An Ikea store near the German city of Frankfurt has won much praise for handing over its car park to a local mosque for socially distanced mass prayers.
Around 800 Muslims prayed in the large outdoor space to mark the end of the holy month of Ramadan on Sunday. "The closing prayer with all Muslims in Wetzlar was like a reward for us," a mosque chairman told BBC News.
Places of worship have reopened in Germany but they must follow rules to curb the spread of coronavirus.
Pictures of the Bayram, or Eid al-Fitr prayer, posted on social media have been widely shared – with many complimenting the mosque for finding a safe way for the community to pray together.
Looking for an alternative space to accommodate many people practicing social distancing, the chairman of a Wetzlar mosque, Kadir Terzi, approached Ikea last week. He told BBC News he wasn't hopeful he would receive a positive response.
"But the store manager didn't hesitate for a second and said 'yes, you can pray' – I was surprised and happy at the same time," explained Mr. Terzi, who then organized the prayer along with Ditib Wetzlar mosque.
Mr. Terzi said the prayer was particularly important because many worshippers felt isolated during Ramadan due to coronavirus restrictions.
Ordinarily the month of fasting is a busy time when families and communities gather nightly to break their fasts and organize charity work.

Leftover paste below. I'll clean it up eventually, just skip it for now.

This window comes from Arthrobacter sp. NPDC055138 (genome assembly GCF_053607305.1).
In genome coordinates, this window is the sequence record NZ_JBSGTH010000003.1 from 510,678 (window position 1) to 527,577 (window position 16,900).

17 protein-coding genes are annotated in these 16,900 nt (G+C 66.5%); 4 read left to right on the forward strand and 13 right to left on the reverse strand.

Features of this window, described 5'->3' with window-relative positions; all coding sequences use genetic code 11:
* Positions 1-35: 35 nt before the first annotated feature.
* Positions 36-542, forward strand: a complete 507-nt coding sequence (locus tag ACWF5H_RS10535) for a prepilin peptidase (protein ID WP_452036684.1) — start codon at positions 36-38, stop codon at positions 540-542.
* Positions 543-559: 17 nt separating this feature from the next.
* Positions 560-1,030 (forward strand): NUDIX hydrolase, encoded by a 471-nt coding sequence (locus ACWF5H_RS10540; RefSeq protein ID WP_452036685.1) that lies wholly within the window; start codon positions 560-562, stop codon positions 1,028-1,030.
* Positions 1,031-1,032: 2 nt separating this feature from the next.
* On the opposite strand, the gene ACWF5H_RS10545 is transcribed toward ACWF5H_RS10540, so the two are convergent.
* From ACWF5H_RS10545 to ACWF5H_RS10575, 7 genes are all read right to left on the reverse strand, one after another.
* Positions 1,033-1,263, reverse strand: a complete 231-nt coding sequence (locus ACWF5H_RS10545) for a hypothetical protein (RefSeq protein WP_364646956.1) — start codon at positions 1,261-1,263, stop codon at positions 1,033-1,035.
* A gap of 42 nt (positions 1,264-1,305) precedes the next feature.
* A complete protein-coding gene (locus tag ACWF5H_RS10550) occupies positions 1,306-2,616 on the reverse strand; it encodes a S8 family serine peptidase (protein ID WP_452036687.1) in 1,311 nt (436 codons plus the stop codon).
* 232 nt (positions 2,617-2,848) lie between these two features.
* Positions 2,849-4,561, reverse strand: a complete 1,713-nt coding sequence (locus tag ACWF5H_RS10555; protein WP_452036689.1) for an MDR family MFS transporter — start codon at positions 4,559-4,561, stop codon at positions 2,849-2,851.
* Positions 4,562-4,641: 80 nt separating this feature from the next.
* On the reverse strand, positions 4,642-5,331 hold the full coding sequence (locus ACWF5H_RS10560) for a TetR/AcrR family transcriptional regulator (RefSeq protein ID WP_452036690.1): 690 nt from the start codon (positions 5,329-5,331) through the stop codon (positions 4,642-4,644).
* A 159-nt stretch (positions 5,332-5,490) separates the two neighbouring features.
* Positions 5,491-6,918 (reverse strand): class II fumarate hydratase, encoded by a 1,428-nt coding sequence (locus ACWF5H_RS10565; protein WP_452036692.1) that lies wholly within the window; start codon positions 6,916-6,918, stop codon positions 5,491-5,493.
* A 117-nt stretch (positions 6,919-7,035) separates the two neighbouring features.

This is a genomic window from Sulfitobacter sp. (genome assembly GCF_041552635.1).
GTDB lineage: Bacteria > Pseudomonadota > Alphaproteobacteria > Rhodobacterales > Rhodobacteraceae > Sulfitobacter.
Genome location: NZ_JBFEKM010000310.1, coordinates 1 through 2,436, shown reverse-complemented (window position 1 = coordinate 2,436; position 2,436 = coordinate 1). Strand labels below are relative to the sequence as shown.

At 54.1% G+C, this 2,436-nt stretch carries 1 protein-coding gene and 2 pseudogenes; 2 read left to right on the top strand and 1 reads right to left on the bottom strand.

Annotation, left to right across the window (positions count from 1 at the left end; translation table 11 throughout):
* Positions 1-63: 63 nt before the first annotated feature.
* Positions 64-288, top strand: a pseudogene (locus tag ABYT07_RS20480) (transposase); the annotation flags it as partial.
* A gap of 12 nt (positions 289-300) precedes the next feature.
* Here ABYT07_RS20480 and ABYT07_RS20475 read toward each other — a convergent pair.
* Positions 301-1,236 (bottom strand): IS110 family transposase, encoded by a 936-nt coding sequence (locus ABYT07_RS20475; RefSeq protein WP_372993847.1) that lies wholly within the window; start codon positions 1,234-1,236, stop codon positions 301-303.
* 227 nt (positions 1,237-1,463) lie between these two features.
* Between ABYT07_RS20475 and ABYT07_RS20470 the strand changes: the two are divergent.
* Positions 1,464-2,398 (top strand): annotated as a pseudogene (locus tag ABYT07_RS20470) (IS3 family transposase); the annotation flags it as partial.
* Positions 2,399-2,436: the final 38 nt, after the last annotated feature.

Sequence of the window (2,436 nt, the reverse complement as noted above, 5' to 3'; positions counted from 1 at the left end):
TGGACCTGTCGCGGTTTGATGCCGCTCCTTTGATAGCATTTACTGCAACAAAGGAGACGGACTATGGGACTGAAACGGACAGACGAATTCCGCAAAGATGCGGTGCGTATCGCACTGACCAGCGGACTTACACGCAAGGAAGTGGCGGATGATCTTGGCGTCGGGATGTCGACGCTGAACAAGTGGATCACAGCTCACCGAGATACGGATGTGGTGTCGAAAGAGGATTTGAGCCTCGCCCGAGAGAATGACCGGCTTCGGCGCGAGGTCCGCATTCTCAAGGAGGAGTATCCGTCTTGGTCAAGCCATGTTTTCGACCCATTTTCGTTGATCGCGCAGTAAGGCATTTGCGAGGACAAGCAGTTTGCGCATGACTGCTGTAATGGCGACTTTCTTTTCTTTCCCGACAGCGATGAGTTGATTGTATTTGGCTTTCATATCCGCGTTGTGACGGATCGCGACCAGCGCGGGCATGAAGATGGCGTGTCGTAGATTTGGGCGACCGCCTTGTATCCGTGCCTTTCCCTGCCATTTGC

"It was a completely different Ramadan month, without contacts, without visits and without breaking the fast together," he explained, adding that the chance to pray together was very valuable.
"We would like to express our gratitude to the Wetzlar police, the Wetzlar regulatory office, to IKEA Wetzlar and others that made this extraordinary prayer possible. Have a blessed holiday," the message, posted onto the group’s Wetzlar Facebook page, said.
The New Arab reports that similarly creative measures were taken across in the U.S., where Muslims decorated their cars in line with the holiday, attending prayers in their vehicles in an effort to capture the holiday spirit amid strict coronavirus restrictions.
Meanwhile, in Canada's Ottowa, a mosque held its first-ever drive-in prayer, after finalizing the decision last minute on Saturday. Families inside the cars were connected to the Imam via popular video messaging app Zoom, where a lecture was being held prior to the official prayer ceremony.
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